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The Nature of Adolescents Relationships with their "Very Important" Nonparental Adults

  • Author(s): Beam, MR
  • Chen, C
  • Greenberger, E
  • et al.
Abstract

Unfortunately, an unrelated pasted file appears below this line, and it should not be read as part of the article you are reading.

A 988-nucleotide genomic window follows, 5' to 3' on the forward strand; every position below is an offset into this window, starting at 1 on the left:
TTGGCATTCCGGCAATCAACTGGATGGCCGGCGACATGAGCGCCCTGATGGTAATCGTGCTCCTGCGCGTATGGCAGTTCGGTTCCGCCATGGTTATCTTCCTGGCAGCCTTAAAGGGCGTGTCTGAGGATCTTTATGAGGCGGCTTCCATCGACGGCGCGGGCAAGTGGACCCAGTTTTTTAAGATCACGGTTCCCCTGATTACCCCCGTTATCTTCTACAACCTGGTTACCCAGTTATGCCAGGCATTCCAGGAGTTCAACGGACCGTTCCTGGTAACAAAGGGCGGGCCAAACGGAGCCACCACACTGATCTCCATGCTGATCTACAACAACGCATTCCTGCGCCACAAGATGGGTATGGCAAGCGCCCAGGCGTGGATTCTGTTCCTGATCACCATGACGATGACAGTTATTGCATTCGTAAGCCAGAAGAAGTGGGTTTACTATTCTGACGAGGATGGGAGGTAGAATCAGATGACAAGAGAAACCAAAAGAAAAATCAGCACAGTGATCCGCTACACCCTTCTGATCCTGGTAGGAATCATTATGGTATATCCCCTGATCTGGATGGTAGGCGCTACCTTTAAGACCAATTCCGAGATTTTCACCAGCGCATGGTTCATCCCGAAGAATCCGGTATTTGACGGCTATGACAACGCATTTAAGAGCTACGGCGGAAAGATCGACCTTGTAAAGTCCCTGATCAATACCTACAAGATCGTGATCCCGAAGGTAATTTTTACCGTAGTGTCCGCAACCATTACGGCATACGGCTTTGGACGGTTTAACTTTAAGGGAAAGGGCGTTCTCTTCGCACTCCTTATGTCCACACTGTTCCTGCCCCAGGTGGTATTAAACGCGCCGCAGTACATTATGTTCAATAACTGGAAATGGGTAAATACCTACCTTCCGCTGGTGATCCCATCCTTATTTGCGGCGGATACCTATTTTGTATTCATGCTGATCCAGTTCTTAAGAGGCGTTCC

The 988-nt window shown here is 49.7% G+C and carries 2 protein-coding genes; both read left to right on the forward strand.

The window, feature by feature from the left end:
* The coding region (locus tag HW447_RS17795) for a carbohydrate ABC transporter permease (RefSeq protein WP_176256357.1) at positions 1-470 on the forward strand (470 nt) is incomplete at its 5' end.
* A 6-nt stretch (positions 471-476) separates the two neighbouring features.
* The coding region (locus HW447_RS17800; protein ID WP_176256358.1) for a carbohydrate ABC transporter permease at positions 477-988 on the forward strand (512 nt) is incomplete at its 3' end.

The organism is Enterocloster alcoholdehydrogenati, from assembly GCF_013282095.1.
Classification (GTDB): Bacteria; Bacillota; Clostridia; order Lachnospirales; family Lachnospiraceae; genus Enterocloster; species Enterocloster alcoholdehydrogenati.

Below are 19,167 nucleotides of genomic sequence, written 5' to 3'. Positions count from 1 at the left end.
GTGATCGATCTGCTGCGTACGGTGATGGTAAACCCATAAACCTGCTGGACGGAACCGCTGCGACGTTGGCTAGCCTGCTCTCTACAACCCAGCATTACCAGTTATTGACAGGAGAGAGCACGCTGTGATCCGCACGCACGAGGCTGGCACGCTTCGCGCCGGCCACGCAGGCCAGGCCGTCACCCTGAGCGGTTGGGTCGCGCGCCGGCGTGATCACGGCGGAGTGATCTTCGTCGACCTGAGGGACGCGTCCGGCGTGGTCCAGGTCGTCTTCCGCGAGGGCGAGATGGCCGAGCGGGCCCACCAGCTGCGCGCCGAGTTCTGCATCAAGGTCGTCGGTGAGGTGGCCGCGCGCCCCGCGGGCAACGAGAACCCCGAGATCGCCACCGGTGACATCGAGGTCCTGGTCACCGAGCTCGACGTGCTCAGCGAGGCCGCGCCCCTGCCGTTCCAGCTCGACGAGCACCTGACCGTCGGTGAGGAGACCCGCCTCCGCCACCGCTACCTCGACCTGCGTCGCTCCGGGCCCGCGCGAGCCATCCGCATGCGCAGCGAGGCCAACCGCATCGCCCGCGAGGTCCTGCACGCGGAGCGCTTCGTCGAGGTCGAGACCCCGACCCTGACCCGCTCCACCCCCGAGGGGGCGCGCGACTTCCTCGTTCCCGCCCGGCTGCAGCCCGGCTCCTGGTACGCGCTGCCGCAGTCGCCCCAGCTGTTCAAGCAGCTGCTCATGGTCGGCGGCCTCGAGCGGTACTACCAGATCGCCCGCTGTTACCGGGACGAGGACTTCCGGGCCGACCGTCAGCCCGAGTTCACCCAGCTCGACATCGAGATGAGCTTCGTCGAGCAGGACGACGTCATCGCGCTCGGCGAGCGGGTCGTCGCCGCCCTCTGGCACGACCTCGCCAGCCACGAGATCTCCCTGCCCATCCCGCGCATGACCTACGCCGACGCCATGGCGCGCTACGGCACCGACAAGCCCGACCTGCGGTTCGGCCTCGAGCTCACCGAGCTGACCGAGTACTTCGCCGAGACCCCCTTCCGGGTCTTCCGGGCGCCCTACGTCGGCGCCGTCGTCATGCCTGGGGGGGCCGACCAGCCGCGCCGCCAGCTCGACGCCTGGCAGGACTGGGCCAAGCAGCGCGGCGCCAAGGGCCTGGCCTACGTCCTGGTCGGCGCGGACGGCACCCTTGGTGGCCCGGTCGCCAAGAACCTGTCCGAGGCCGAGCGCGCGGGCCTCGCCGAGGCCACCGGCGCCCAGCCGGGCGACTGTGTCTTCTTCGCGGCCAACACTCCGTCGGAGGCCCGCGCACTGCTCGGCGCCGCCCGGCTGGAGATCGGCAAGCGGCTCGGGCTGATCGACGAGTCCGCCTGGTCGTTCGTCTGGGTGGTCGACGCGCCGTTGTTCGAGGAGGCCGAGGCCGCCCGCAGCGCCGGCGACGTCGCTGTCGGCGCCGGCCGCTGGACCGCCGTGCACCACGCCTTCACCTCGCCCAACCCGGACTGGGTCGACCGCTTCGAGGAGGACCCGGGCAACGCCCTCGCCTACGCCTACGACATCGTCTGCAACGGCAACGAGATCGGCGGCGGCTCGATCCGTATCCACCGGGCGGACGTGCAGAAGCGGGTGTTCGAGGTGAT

As part of a larger program of research on the nature of adolescents' relationships with very important nonparental adulis (hereafter referred to as "VIPs"), a community sample of 243 eleventh graders (mean age = 16.6 years) was surveyed, and a subgroup of 55 adolescents and their VIPs were interviewed about the nature and quality of their relationships. Results showed that (a) adolescent-VIP relationships were a normative component of adolescent development, not a result of problems in adolescents' lives; (b) adolescent-VIP relationships were generally of high quality (e.g., high support, low conflict, and high mutuality); (c) there were significant differences between kin and nonkin VIPs in terms of the duration of relationships and frequency of contact, but not in the quality of relationships; and (d) VIPs whom, adolescents designated as extremely important were distinguished from other VIPs in terms of providing a higher level of social support and a higher frequency of contact. Theoretical and practical implications of these findings are discussed.

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